The Oyo State Commissioner for Education, Adeniyi Olowofela, has reacted to the agitations of the Non-Academic Staff Union (NASU) of The Polytechnic, Ibadan.
The strike commenced on Wednesday, same day lecturers at the Ldoke Akintola University of Technology, Ogbomoso, co-owned by Oyo State and Osun State also commenced strike amid semester exams.
Adeniyi Olowofela, in a telephone interview with CAMPUS REPORTER, tasked the governing council of the school to take responsibility for the ‘striking’ workers.
“The question of how to sort the NASU members is not for the state government but for the governing council of the institution,” he said.
He highlighted the roles and the intervention of the state government in the school so far.
“From April 2016, the government of Oyo State is giving The Polytechnic Ibadan N55 million monthly.
“We held a meeting with the management and governing council a month ago and we told them about the intention of the government in line with the KPMG report to increase the subventions of tertiary institutions relatively to their needs and abilities.
“The government has increased the subventions to N83 million monthly.
“Apart from that, the schools are also charging school fees and government is not demanding anything from them.
“They are also generating other forms of IGR (internal revenue) on their own and the government has never bothered them on what they are doing with the funds.
“It’s our expectation that they should be able to manage their resources.”
The commissioner, when asked about the non-payment of over eight months arrears by the state government, which is one of the yearnings of the protesting workers, said, “The government is not owing anybody. When we are talking about autonomy, the institution is independent as far as autonomy is concerned. And that is why the government is not taking anything from the school fees they are charging.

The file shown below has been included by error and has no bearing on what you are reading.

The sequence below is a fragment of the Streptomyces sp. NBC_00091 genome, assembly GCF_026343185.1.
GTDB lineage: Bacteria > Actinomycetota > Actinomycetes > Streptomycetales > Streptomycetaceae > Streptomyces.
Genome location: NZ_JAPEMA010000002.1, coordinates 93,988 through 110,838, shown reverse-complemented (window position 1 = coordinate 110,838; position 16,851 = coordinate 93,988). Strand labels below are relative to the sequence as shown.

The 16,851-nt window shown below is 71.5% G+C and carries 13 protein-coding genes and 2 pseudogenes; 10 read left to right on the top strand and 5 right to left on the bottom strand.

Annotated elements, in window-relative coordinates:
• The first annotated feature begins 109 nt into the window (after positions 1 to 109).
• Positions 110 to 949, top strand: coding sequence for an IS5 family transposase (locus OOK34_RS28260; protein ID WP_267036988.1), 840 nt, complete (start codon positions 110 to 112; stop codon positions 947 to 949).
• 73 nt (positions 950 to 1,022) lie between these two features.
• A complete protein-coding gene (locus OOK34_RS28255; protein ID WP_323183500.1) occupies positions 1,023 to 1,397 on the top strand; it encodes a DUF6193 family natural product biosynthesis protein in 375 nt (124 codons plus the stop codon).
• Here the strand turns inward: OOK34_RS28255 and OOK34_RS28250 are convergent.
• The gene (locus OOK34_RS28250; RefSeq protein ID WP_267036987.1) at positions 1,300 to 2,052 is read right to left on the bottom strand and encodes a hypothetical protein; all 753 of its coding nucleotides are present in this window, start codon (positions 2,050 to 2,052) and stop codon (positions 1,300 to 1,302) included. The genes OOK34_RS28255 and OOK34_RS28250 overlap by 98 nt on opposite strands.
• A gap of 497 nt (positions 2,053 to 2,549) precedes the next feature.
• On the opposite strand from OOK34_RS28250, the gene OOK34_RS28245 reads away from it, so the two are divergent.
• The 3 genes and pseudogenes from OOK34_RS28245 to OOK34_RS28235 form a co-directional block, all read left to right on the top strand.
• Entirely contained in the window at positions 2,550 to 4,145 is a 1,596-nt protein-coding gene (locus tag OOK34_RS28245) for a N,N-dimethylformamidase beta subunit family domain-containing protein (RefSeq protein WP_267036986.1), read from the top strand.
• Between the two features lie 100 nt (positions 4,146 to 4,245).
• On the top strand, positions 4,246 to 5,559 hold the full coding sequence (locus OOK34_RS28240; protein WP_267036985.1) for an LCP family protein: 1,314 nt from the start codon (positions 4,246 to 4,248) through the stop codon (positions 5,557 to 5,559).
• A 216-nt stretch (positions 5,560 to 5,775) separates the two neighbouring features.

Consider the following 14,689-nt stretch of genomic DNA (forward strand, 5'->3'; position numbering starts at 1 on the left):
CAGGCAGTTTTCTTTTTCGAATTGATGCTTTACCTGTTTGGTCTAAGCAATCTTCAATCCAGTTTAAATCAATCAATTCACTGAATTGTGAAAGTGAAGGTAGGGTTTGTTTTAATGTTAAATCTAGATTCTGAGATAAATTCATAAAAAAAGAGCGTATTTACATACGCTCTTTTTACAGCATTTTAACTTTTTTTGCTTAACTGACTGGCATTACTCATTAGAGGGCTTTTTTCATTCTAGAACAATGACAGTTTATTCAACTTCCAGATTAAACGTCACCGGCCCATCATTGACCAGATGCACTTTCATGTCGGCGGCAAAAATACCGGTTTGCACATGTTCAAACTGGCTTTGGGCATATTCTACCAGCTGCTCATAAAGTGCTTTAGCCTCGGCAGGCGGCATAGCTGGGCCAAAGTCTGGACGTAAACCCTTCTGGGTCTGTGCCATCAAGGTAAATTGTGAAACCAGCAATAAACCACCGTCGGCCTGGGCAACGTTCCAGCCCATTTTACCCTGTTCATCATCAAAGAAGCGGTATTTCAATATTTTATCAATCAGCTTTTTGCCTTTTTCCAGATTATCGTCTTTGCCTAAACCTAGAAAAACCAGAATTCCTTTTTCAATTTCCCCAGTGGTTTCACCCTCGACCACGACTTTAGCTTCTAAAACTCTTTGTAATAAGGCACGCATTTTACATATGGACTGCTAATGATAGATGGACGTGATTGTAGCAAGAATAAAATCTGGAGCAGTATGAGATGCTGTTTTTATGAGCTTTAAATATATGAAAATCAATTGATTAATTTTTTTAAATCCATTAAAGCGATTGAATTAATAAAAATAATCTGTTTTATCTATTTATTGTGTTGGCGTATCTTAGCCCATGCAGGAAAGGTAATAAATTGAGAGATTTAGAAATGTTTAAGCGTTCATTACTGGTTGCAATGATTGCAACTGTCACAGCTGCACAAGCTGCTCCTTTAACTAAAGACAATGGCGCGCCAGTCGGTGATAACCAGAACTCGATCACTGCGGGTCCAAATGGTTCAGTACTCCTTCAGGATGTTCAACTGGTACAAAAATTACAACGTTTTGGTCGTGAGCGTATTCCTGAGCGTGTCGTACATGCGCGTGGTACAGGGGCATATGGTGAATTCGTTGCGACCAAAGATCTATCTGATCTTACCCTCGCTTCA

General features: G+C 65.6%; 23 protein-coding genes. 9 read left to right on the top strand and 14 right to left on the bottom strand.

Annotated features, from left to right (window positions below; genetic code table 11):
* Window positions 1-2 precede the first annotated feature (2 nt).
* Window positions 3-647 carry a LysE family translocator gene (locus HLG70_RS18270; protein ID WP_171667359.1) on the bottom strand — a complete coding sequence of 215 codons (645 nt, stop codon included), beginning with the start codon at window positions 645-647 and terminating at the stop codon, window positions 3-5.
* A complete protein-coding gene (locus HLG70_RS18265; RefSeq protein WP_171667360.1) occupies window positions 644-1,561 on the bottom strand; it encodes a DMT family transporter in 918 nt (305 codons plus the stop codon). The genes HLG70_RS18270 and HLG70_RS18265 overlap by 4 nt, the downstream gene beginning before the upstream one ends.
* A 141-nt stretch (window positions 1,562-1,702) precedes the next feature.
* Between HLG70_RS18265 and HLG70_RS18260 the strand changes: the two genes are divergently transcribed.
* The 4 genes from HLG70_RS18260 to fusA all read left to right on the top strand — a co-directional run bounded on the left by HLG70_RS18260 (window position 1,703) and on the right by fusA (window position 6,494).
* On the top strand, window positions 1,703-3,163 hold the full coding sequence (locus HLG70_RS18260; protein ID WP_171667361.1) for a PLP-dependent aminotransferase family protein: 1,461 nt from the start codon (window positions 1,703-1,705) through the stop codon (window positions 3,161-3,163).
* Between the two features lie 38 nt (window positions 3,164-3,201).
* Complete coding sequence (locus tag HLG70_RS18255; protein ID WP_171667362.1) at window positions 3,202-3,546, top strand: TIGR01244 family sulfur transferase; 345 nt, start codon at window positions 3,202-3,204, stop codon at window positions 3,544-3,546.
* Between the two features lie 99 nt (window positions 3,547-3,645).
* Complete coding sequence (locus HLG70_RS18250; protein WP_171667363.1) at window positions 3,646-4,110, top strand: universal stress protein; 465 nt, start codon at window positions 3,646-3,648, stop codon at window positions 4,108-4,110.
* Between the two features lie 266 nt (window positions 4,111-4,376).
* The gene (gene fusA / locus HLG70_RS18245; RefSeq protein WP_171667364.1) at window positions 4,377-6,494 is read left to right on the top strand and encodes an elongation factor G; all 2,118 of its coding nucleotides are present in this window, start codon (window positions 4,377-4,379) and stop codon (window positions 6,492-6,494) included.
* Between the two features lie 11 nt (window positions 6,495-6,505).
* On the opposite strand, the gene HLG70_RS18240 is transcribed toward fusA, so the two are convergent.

“It is very wrong to abdicate responsibilities and expect government to respond to everything.”
“People can be so mysterious in this political era that we are now. They didn’t go on strike when the subvention was increased from N55 million to N83 million.”
However, the spokesperson of the institution, Soladoye Adewole, absolved the authorities of the school of responsibility.
He stated that the strike is between the union and the state government.
“They (the state government) are owing them arrears and normally there should be negotiations. So, negotiations are on.”
Mr Soladoye also spoke about the threat by the union members to disrupt academic activities in the school, if their demands are not met.
“Let’s see what comes up in the future, negotiations are on and it has not broken down.”
Meanwhile, efforts to get the reaction of the school’s NASU Chairman, Yomi Akande, on the comment of the state government, were unsuccessful. His telephone was switched off as at the time our correspondent contacted.
“We are not going to call off the strike until they pay the arrears,” he earlier said in an interview with this reporter.
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